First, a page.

Hi. My name’s Michael and I’m probably dead.
I am perhaps alive. I was when I wrote this, after all, and, though I did not know the hour of my demise at the time I wrote this, I hoped then that it was far removed from the writing of this. Perhaps it was. But that is, as they say, neither here nor there.
The facts are these: I was alive and the vast majority of people who were once alive are now dead, so it stands to reason that I am probably dead. And, if you’ll permit me to make an assumption based on my understanding of the world as I experienced it, I assume that because you are reading these words, that means that you are probably alive.
If I am right, then this moment: this moment right now between you and me is special. After all, we are talking, in a way, as if I were alive. You may hear my voice (at least what your mind has reasoned is my voice) in your mind as though I am speaking directly to you, which I am. I, a person who has come and probably gone, am talking to you, a person who, has come and, to this point at least, remained. I am probably dead, yet very much alive because you are probably not dead and reading this.
I fear that perhaps I wasted this moment twice: once when I wrote it and now, as I defy normal expectations and communicate with you from “the great beyond.” I spent a portion of my measly allotment of life on this, this thing, and what is there to show of that expenditure? Am I losing you already? Have I blown this opportunity: this moment given to me to have my thoughts and words resurrected by your act of reading? I am sorry. Please, just a moment longer.
Okay. So, as you know, my name’s Michael. When I was alive, well, I did not write very often or very much. But I wrote this and, through luck or fate or whatever else, it found its way to you and you read it. You actually read it. Thank you. I know that I am just some disembodied voice to you, just as you are some disembodied eyes and ears to me, but I think that is what makes this moment so special: you and I communicate, each of us imaging the other. My voice is not my own. It’s one of yours; one that you imposed upon me without my having any say in the matter, perhaps even the voice that walks you through your innermost thoughts.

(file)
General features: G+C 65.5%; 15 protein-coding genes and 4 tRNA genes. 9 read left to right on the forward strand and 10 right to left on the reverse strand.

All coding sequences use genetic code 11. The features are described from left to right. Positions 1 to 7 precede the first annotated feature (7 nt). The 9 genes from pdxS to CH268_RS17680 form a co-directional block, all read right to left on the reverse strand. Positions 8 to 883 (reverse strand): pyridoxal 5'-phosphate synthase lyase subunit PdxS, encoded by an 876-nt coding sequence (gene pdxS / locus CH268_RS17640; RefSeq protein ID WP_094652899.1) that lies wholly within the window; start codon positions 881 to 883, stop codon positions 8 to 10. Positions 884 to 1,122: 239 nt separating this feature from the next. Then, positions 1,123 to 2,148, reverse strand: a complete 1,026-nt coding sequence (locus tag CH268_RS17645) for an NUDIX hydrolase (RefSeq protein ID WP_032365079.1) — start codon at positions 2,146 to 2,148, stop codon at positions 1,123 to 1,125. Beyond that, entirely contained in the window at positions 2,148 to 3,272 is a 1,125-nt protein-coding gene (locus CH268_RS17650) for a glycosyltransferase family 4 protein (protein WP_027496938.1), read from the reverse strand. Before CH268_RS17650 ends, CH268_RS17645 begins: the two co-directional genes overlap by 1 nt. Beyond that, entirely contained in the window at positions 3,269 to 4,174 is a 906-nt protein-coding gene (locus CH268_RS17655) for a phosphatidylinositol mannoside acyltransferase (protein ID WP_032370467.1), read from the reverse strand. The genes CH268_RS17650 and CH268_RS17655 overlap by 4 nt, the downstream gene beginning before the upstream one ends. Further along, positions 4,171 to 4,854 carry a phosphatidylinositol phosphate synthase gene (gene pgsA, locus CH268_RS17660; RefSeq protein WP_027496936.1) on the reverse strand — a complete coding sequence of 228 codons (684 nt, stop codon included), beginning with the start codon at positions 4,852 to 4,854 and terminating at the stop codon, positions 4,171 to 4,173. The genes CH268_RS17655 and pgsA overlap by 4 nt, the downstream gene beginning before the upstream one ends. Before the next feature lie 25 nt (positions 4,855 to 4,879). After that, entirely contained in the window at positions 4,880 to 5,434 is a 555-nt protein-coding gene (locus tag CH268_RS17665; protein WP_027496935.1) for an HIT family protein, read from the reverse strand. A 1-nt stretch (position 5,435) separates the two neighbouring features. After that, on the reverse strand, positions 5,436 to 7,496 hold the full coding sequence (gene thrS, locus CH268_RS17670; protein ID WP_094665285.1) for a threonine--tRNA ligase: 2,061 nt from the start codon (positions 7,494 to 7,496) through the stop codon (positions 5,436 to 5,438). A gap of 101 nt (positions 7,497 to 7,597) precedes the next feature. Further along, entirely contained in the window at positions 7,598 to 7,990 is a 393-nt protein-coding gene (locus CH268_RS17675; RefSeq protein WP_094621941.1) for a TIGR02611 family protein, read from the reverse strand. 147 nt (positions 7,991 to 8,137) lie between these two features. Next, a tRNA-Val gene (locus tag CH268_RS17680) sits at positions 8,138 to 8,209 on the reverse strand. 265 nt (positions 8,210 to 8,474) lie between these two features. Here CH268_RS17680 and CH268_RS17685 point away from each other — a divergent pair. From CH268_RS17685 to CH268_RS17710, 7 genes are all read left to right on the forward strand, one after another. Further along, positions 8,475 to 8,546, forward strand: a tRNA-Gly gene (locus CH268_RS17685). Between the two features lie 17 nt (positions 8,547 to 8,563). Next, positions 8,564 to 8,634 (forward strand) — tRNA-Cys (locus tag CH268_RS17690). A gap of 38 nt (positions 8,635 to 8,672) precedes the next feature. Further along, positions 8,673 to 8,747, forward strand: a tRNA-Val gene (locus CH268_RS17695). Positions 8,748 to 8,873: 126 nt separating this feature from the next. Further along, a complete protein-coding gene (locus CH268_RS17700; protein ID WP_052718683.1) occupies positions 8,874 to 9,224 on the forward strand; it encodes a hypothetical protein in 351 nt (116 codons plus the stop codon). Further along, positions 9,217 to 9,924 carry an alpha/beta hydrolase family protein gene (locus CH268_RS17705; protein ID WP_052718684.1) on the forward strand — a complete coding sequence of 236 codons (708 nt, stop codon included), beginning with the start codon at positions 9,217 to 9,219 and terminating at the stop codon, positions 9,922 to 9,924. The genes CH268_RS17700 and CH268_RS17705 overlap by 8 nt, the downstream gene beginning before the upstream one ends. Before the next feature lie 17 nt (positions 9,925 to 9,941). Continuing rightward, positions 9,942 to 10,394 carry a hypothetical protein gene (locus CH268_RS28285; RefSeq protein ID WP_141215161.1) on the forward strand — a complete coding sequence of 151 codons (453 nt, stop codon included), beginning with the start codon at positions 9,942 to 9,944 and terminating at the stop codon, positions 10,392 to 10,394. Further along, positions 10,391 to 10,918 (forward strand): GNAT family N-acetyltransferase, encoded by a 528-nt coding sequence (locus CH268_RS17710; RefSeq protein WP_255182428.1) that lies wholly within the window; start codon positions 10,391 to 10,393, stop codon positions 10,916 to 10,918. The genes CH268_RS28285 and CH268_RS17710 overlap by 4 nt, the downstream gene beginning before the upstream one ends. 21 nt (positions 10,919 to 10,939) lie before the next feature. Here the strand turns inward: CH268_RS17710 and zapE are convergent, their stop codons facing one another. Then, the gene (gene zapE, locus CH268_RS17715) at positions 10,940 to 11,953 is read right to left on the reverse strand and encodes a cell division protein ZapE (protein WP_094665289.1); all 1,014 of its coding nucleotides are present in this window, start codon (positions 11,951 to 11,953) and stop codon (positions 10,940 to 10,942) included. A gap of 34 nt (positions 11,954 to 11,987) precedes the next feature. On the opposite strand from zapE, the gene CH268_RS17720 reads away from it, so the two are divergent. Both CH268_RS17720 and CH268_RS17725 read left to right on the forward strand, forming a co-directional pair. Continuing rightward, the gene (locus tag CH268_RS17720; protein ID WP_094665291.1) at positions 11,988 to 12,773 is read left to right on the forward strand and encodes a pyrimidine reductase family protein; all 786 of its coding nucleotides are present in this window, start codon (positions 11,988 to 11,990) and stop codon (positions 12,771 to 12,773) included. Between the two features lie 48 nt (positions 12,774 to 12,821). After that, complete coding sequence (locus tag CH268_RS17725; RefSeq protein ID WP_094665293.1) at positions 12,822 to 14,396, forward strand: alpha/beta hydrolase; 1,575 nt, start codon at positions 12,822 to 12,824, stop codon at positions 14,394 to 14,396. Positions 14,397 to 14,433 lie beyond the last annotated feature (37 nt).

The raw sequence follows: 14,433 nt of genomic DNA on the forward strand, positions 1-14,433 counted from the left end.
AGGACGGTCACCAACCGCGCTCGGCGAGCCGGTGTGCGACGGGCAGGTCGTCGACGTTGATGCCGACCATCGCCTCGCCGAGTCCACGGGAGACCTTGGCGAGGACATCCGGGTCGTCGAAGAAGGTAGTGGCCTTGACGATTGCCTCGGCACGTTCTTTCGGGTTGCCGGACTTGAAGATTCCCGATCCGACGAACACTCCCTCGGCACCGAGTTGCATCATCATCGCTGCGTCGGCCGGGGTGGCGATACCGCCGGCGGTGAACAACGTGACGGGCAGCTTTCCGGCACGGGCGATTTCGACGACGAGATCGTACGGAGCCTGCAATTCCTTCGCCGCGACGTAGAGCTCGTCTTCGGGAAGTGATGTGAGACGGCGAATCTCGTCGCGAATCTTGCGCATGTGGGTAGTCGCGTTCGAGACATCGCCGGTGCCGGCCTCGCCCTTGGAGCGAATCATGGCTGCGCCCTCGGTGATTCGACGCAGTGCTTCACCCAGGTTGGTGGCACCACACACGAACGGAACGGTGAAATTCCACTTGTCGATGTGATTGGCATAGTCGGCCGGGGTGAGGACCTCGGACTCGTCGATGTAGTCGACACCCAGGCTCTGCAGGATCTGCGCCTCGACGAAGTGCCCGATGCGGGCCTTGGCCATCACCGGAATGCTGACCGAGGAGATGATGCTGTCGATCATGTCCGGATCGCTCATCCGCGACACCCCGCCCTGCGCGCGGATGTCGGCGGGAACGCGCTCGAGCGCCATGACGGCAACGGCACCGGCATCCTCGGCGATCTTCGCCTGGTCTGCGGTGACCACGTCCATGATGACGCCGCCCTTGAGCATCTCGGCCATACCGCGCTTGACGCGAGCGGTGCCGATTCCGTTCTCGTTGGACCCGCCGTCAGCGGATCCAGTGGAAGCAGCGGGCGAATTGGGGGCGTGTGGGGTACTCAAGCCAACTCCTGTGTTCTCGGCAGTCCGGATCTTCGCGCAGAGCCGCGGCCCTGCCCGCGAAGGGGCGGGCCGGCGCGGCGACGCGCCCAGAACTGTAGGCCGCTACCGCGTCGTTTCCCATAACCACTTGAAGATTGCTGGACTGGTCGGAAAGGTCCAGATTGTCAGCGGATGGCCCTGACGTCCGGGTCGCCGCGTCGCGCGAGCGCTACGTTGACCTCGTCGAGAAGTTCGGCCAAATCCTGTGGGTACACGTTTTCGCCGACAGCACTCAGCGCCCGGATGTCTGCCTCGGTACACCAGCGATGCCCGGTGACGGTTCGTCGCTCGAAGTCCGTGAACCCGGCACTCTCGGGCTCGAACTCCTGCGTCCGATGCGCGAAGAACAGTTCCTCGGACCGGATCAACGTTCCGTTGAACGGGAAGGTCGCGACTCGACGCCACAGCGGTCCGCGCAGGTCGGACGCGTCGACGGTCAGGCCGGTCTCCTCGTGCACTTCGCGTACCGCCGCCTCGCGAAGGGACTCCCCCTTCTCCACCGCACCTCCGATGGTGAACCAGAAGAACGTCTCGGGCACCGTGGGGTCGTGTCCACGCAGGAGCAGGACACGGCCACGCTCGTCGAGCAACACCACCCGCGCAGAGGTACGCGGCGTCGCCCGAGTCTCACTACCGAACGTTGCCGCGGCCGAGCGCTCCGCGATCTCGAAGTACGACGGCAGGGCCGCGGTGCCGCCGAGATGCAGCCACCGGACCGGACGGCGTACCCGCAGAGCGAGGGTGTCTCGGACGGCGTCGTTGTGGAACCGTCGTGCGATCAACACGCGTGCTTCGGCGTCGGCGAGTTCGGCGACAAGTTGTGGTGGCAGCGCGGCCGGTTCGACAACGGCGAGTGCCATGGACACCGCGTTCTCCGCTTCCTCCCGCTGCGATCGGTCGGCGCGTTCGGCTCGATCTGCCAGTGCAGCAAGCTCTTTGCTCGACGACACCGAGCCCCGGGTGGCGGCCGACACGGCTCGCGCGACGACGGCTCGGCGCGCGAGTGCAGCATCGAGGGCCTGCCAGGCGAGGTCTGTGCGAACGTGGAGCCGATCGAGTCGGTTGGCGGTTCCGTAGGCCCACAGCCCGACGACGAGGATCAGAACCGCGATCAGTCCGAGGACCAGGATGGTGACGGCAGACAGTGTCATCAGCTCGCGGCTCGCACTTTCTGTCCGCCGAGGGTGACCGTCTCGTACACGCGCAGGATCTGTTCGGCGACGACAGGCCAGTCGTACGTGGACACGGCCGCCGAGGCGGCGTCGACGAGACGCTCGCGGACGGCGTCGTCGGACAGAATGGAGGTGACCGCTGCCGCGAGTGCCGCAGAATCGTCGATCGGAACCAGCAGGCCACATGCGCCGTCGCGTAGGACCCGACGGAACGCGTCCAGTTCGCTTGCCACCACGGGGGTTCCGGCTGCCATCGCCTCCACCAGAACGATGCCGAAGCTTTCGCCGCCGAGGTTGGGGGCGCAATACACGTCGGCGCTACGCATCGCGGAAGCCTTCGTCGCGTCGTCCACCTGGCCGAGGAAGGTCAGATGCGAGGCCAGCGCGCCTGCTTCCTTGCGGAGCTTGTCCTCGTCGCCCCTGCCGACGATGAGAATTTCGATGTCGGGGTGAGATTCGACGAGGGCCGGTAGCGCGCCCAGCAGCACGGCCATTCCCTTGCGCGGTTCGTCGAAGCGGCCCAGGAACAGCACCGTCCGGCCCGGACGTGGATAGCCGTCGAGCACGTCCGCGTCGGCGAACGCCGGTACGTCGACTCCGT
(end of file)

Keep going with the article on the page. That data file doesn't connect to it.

These words, then, come to you, not as I would have said them, not as I said them as I wrote them, but as you say them. My voice is yours now. But your voice – at least your inner voice – is mine. If I write, “I am the very model of a modern major general,” then you say it in your mind, even though you are probably not the very model of a modern major general.
What does all this have to do with flash fiction? I don’t know. Why do you ask? (See, got you.)
My time is running out, just as my time was running out when I wrote this (my wife needed the computer), so while I could go on trying to insert words into your head, I will not. Except this: I wrote this and you read it. For these few moments, though I was probably dead, I was communicating with you as effectively as I could have if I were alive, as you are. You too can write (not this, that’s plagiarism) and while I probably will not read it (seeing as I am probably dead), someone else might. And then your words, like mine, will live a little longer than your body did.
Bio: Michael Luketich lives in Florida, but calls Ohio home. A writer trapped in a lawyer’s body, his work has appeared in Versification and Imaginate. He is the author of multiple books, including Don’t Read This Book! and Lay Flat & Prosper.